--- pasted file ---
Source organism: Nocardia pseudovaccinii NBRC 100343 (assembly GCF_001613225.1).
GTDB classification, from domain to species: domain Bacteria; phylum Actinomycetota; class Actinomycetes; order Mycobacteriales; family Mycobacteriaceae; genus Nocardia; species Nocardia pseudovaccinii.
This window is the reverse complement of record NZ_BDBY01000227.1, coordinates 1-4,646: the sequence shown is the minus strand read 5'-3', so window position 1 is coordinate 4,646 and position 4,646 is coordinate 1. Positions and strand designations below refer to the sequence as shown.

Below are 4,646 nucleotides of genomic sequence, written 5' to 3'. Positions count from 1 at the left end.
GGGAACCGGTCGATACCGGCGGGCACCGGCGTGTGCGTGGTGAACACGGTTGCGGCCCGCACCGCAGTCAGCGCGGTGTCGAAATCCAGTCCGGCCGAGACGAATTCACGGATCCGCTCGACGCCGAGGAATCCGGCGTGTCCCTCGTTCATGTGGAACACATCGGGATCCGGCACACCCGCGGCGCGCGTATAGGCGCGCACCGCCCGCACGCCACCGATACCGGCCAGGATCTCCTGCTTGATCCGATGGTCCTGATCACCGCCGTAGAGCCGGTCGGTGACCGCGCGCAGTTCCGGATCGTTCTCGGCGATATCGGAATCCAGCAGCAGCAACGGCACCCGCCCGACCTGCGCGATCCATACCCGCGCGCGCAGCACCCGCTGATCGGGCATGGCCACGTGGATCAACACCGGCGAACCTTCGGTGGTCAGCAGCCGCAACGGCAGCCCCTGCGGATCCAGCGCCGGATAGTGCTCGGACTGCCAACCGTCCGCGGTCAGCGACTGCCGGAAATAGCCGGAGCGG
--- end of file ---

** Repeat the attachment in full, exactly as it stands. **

Source organism: Nocardia pseudovaccinii NBRC 100343 (assembly GCF_001613225.1).
GTDB classification, from domain to species: domain Bacteria; phylum Actinomycetota; class Actinomycetes; order Mycobacteriales; family Mycobacteriaceae; genus Nocardia; species Nocardia pseudovaccinii.
This window is the reverse complement of record NZ_BDBY01000227.1, coordinates 1-4,646: the sequence shown is the minus strand read 5'-3', so window position 1 is coordinate 4,646 and position 4,646 is coordinate 1. Positions and strand designations below refer to the sequence as shown.

Below are 4,646 nucleotides of genomic sequence, written 5' to 3'. Positions count from 1 at the left end.
GGGAACCGGTCGATACCGGCGGGCACCGGCGTGTGCGTGGTGAACACGGTTGCGGCCCGCACCGCAGTCAGCGCGGTGTCGAAATCCAGTCCGGCCGAGACGAATTCACGGATCCGCTCGACGCCGAGGAATCCGGCGTGTCCCTCGTTCATGTGGAACACATCGGGATCCGGCACACCCGCGGCGCGCGTATAGGCGCGCACCGCCCGCACGCCACCGATACCGGCCAGGATCTCCTGCTTGATCCGATGGTCCTGATCACCGCCGTAGAGCCGGTCGGTGACCGCGCGCAGTTCCGGATCGTTCTCGGCGATATCGGAATCCAGCAGCAGCAACGGCACCCGCCCGACCTGCGCGATCCATACCCGCGCGCGCAGCACCCGCTGATCGGGCATGGCCACGTGGATCAACACCGGCGAACCTTCGGTGGTCAGCAGCCGCAACGGCAGCCCCTGCGGATCCAGCGCCGGATAGTGCTCGGACTGCCAACCGTCCGCGGTCAGCGACTGCCGGAAATAGCCGGAGCGG